Process overview

When using injection molding, it’s important to remember not all feedstocks and processes are equivalent. For optimal mechanical properties, high density and small dimensional variation, it’s critical to obtain consistent shrinkage and diffusion of organic binders and surfactants from the metal matrix. Poor diffusion increases the voids in the metal matrix by trapping gas, and the lower density will dramatically reduce the strength of the part.

Due to the flexibility of MIM technology, it’s possible to customize material compositions according to the specific attributes required by customers. Some of the compositions are stainless steels, low alloy steels, carbon steels, Ni-alloys, tool steels and tungsten alloys.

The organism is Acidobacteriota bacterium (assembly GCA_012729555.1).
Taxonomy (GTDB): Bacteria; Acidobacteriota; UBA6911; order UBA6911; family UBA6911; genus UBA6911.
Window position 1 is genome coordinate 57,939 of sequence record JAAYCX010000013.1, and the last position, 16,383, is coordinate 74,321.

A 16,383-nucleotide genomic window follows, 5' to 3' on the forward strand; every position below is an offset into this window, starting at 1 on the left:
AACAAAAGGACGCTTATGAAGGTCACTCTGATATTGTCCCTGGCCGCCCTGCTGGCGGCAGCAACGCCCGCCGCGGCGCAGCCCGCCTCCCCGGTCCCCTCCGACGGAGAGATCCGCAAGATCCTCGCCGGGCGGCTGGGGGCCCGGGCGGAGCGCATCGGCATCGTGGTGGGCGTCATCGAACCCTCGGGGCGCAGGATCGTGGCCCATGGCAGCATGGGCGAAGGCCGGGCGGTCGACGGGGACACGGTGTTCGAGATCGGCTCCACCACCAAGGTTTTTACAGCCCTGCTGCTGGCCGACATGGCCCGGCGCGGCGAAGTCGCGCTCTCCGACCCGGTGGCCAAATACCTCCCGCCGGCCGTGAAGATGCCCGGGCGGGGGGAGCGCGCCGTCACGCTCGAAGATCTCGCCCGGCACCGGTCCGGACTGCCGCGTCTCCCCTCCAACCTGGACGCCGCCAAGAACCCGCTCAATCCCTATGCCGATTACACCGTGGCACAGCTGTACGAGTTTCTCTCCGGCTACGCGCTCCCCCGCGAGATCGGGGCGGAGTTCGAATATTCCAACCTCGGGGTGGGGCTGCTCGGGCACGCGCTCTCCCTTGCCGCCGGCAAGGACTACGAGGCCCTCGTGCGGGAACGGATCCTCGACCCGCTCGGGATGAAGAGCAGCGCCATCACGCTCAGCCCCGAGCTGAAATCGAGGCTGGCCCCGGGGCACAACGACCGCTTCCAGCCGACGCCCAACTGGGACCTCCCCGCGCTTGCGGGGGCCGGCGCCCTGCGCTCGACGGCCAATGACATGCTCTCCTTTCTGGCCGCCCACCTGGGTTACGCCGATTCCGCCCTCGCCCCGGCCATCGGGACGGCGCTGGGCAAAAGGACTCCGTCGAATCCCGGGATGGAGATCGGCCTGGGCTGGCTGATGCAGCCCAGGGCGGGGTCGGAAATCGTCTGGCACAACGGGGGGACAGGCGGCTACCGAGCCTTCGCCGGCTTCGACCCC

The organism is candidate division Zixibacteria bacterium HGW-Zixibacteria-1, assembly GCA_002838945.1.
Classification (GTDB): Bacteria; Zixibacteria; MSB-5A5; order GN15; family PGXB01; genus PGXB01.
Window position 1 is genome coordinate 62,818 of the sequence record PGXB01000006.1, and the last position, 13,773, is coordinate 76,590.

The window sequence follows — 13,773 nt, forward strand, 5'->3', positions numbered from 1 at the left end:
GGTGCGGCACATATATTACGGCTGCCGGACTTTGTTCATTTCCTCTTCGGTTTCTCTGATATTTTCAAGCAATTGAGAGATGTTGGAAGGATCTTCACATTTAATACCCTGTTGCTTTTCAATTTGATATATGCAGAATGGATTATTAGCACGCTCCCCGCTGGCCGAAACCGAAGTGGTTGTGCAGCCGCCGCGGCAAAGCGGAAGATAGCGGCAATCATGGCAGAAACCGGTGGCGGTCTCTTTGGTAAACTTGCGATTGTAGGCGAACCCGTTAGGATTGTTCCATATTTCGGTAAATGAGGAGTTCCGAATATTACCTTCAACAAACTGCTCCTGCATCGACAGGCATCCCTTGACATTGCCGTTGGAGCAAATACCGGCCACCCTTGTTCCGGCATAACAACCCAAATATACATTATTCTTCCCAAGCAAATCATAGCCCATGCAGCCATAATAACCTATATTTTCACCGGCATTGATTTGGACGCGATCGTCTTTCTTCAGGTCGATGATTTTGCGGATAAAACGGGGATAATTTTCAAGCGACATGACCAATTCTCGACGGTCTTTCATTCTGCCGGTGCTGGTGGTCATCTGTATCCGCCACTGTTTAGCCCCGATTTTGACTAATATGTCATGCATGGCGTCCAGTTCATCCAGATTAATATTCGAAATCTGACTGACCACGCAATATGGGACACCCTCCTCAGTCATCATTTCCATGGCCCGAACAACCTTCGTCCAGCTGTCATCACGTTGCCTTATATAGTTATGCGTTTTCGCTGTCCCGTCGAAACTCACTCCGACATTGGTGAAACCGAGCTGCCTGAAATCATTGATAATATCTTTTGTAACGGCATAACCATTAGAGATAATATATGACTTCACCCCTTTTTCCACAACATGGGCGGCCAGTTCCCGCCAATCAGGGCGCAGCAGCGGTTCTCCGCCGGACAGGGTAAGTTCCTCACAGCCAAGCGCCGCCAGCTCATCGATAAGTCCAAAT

Part size

MIM is preferred for mass manufacturing of small, intricate geometric components of a variety of materials, as it can achieve 95% to 98% of its theoretical density at a much lower cost than comparable machined components.

Volume

MIM is well-suited to automation in producing large quantities with consistent quality. Machining typically requires longer cycle times and is thus better suited for lower production volumes requiring complex shapes with tighter tolerances. Finishing operations with MIM are quite minimal by comparison so long as the application has less critical tolerances. Although there’s an initial capital investment in creating the MIM mold, this cost can quickly be recovered when amortized over high-volume runs.

Tolerance